The final version of the Emancipation Proclamation at the National Archives Building in Washington, DC. (File Photo by Mark Wilson/Getty Images)
WASHINGTON -- Issued 150 years ago this week, President Abraham Lincoln's initial proclamation to free Southern slaves is enjoying a public showcase to match its increased profile among scholars.
Lincoln released his lesser-known preliminary Emancipation Proclamation on Sept. 22, 1862. That was 100 days before the final version. The first of the two documents has gained importance among historians as a turning point in the Civil War.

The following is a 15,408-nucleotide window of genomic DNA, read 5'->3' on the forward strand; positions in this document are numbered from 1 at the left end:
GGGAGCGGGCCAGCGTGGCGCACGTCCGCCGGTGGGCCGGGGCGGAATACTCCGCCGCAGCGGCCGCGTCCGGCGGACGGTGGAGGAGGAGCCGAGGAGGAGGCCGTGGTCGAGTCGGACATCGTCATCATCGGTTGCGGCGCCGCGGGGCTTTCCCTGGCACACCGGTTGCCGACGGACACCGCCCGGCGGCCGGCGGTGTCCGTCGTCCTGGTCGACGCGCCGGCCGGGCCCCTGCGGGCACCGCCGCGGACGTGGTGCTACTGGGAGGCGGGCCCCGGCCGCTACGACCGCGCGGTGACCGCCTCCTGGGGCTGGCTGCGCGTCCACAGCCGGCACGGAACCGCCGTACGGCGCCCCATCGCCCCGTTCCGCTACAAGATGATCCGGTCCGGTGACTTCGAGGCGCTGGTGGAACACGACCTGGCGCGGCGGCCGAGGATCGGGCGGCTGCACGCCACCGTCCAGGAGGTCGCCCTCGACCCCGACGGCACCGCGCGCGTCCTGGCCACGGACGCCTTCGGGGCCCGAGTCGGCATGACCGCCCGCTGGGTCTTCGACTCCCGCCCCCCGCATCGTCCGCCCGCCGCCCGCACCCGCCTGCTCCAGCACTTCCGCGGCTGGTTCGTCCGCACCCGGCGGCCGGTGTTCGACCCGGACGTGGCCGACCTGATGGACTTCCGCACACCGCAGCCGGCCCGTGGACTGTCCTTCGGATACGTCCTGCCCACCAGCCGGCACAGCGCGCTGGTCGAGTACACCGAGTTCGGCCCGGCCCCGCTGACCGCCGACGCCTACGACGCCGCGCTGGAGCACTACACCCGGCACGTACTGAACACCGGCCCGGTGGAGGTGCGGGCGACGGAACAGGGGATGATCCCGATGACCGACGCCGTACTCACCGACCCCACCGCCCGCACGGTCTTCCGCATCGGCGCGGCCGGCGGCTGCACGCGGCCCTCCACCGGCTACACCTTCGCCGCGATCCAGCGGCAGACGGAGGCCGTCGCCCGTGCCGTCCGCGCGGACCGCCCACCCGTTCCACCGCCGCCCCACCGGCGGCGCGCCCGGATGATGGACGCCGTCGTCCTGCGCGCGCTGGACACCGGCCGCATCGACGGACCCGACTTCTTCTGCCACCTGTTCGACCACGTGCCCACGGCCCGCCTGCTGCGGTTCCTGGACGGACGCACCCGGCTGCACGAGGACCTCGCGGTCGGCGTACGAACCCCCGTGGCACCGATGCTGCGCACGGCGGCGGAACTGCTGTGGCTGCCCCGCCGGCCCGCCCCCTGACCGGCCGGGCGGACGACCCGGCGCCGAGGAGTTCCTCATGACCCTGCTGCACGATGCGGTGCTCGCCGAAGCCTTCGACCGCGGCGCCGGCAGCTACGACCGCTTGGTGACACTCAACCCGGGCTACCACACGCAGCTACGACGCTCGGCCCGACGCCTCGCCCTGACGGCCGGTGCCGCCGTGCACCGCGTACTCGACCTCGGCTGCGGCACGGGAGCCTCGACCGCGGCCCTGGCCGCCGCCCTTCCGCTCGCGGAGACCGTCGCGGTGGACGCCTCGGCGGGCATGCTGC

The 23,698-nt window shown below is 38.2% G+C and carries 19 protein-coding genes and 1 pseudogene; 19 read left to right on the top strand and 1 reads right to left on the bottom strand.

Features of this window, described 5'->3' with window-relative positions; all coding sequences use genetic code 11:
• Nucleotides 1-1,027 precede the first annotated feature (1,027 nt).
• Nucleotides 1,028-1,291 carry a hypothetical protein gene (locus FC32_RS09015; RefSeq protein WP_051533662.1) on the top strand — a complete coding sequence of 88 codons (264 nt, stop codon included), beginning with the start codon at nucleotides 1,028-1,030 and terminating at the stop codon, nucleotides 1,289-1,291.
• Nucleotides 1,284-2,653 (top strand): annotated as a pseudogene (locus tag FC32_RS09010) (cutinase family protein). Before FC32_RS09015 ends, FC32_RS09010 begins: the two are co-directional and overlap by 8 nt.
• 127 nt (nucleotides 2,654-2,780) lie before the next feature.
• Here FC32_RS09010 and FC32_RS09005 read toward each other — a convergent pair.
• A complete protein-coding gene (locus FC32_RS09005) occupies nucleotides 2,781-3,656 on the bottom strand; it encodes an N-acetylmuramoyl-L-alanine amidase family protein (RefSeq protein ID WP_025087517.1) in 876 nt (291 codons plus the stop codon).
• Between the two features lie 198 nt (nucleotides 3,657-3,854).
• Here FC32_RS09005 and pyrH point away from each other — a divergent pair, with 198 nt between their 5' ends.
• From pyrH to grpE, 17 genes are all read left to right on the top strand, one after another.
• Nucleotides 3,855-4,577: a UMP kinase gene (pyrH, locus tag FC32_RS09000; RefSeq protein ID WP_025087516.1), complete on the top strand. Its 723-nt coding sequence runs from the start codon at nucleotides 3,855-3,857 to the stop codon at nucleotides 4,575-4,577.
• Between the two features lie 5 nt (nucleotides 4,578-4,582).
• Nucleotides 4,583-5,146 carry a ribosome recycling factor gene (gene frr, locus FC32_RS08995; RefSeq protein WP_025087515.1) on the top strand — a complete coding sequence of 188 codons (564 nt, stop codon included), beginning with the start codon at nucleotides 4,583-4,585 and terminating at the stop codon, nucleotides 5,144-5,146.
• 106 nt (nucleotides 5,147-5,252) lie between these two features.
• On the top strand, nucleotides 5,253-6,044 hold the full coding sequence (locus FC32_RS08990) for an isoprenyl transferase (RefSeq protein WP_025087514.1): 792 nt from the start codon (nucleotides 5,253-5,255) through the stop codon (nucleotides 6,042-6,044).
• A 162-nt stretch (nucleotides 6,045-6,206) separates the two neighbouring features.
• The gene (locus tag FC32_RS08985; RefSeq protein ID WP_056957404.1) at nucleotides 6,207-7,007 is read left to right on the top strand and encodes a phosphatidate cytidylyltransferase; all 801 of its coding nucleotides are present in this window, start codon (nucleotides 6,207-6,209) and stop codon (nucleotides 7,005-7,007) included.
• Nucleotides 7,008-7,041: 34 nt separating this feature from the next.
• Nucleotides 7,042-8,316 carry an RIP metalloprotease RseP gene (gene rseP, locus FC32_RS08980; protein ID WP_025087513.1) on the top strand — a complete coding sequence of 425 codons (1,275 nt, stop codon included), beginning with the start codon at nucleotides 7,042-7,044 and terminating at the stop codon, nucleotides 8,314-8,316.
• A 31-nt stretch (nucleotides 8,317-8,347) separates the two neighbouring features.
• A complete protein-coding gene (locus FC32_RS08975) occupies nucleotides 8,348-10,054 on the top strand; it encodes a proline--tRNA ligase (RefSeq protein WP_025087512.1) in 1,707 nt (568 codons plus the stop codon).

Edward Ayers is a historian and president of the University of Richmond. He says slavery and its abolition were once treated as minor parts of the Civil War, but that began to change after the Civil Rights movement.
The official government copy of the preliminary proclamation goes on display in New York on Saturday, while other commemorations of emancipation kicked off earlier this week.